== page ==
Should the coalition shout or shut up about the eurozone?
By Peter Wilding
The PM can’t win. If he shouts that the eurozone must make up or break up he is bulldozing policy and vexing his European colleagues. If he shuts up he is shirking leadership and irking his domestic allies. It is not as if the coalition hasn’t laid out its solution: a troika of debt reduction, structural reform and eurobonds. It so happens that their solution straddles both Merkel and Hollande which, as Nucleus has consistently argued, is a diplomatic game-changer for the coalition and British interests. The problem is that, whether they shout or shut up, they do so in fits and starts and the public is left clueless. The coalition must come up with a ‘Better Off In’ narrative soon or there will be more Comres polls in which 46% say they want out, with just 30% saying they want in.
So, for the first time in a long time, up pops Nick Clegg to explain everything, not of course in the UK but in an interview with Der Spiegel, http://www.spiegel.de/international/euro… in which he bemoans the paralysis of European leadership. He says:
“We are still seeing a lack of clear, comprehensive leadership which sets out a vision for how the Euro Zone is going to be sustainable in the long run…We urgently need a comprehensive solution which talks about the different bits of the whole canvas; structural reform, the single market reforms. [...] It’s criminal that [European leaders] are still failing to deliver the jobs and the prosperity that just requires signing a piece of paper.”
True. But what about the solution beyond the eurozone which Britain’s interests also lie? And what does Britain do? Says Clegg:
“If you look at what we did in the run-up to the last European summit, we were probably more active diplomatically than any other government. I was on the phone constantly, as was David Cameron. We signed a letter with 11 other governments setting out some of the things we talked about. If we complete the single market as we should have done 20 years ago, we will be creating more jobs, more prosperity, more competitiveness. It is unforgivable that European leaders meet every few weeks and issue declarations about completing the energy market, energy liberalization, the digital economy – and then they just don’t do it. It’s criminal that they are still failing to deliver jobs and prosperity. It just requires signing a piece of paper.”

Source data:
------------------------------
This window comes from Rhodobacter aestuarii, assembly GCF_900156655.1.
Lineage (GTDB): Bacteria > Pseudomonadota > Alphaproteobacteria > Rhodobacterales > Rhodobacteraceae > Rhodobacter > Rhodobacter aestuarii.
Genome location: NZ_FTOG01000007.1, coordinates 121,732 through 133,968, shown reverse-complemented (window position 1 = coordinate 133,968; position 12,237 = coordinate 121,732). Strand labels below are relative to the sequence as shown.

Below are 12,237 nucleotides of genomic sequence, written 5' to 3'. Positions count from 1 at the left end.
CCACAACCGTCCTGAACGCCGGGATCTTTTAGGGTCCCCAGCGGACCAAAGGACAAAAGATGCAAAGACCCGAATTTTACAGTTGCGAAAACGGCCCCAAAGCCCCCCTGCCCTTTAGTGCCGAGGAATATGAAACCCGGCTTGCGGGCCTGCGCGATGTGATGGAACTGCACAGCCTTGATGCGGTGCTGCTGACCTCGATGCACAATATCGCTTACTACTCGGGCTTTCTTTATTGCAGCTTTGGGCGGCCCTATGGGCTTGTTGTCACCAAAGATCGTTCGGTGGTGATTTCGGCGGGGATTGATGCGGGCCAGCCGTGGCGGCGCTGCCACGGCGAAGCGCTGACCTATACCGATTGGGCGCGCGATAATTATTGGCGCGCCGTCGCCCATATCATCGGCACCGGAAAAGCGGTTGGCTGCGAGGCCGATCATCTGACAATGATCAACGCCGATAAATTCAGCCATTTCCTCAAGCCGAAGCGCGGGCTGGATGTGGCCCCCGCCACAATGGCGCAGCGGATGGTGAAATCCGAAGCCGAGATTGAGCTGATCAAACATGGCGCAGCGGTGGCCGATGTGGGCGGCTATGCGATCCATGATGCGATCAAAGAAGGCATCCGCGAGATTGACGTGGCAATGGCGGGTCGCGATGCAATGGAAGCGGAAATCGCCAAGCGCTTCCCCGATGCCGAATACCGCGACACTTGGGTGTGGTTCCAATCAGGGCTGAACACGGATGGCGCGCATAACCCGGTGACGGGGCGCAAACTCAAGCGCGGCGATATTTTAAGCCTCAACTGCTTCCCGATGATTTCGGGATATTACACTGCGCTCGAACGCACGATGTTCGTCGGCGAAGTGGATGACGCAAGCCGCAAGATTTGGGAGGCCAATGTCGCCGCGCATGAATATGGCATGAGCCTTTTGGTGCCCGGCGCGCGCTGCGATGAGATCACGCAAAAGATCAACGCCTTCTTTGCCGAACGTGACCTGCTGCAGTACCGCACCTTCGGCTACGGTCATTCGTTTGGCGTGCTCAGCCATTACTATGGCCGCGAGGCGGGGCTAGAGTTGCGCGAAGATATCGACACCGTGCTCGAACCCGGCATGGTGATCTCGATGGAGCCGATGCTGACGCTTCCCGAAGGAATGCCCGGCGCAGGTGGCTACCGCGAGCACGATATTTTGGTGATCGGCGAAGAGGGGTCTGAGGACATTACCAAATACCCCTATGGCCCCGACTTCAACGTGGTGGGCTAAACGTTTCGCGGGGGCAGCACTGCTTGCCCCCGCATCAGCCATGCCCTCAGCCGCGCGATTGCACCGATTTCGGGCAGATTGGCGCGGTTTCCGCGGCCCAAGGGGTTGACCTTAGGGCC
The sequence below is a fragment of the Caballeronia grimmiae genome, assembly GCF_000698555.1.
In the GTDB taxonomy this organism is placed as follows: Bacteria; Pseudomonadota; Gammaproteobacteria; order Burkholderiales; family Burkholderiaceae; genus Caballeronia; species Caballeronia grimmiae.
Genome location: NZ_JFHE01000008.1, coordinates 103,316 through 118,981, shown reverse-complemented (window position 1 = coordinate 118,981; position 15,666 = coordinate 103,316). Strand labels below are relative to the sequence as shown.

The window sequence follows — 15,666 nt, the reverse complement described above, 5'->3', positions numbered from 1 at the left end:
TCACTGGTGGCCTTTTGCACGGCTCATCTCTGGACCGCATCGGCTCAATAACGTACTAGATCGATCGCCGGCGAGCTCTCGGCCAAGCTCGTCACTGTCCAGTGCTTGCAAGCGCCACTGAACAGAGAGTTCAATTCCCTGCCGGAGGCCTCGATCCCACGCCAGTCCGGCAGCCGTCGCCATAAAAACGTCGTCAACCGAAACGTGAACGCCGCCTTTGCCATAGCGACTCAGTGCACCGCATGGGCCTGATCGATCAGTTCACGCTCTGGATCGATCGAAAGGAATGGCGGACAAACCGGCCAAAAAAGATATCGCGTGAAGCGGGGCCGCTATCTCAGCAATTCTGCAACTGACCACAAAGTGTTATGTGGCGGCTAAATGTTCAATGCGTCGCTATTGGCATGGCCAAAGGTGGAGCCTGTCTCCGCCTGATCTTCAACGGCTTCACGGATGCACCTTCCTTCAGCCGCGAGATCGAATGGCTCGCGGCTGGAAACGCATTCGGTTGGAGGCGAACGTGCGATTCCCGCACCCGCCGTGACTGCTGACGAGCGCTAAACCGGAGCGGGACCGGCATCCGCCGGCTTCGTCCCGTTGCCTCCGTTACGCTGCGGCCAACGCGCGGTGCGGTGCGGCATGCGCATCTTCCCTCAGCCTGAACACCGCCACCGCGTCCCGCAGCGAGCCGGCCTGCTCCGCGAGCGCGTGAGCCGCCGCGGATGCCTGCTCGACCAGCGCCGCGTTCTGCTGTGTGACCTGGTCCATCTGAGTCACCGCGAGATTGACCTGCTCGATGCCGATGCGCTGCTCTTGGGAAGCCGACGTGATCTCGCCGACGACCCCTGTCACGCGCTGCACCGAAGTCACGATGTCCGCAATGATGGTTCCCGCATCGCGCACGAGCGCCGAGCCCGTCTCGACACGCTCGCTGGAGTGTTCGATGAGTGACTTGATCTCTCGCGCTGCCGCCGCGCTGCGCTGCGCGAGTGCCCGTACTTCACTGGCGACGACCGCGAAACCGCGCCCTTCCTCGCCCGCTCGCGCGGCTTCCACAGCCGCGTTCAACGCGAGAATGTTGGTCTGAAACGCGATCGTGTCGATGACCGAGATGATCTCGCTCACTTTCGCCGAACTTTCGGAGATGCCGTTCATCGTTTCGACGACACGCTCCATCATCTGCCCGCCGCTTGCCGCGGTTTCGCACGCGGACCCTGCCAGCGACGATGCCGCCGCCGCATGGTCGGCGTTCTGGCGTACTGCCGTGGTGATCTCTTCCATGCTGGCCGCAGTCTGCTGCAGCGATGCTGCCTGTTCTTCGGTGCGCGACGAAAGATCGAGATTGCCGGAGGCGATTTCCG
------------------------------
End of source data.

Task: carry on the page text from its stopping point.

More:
Great. But what’s the point saving a project that seems to be losing democratic legitimacy? And here Clegg reveals the political gap into which former-banker-turned-politico Nigel Farage charges:
“I don’t think that the answer to this disenchantment can be: Oh, so let’s tear the thing apart. We can’t return to the 19th century, draw up our drawbridges and say, we don’t have anything to do with each other, Germany will not work with the Netherlands, the UK will not work with France. That’s ludicrous. We are condemned to work with each other. Isolation is not the solution.”
Why not? That’s what the 46% need to know, because isolation looks ok from leafy Stanton St Bernard. So why not? is the is the question the coalition and European leaders must begin to answer. Headless chickens now rule the Brussels roost. Interviewed by Het Laatste Nieuws, Liberal leader, Guy Verhofstadt said that “the euro is a collective mistake.” In Äripäev, Foreign policy analyst Erkki Bahovski writes that the EU being a “guarantee of stability” for its members seems to be collapsing. Meanwhile, the crisis has turbo-charged a “multi-speed” Europe into unchartered waters and Captain Pugwash is on the bridge. Says Clegg:
“This cannot carry on. We know this much from our continent: The combination of economic insecurity and political paralysis is the ideal recipe for an increase in extremism and xenophobia. And I, as a passionate liberal and pro-European, think it would be a disaster if a lack of grip and a lack of a comprehensive solution were to lead to a push to the extreme right or extreme left.”
But that’s where we are heading.
So, on balance, it’s probably better to shout rather than shut up.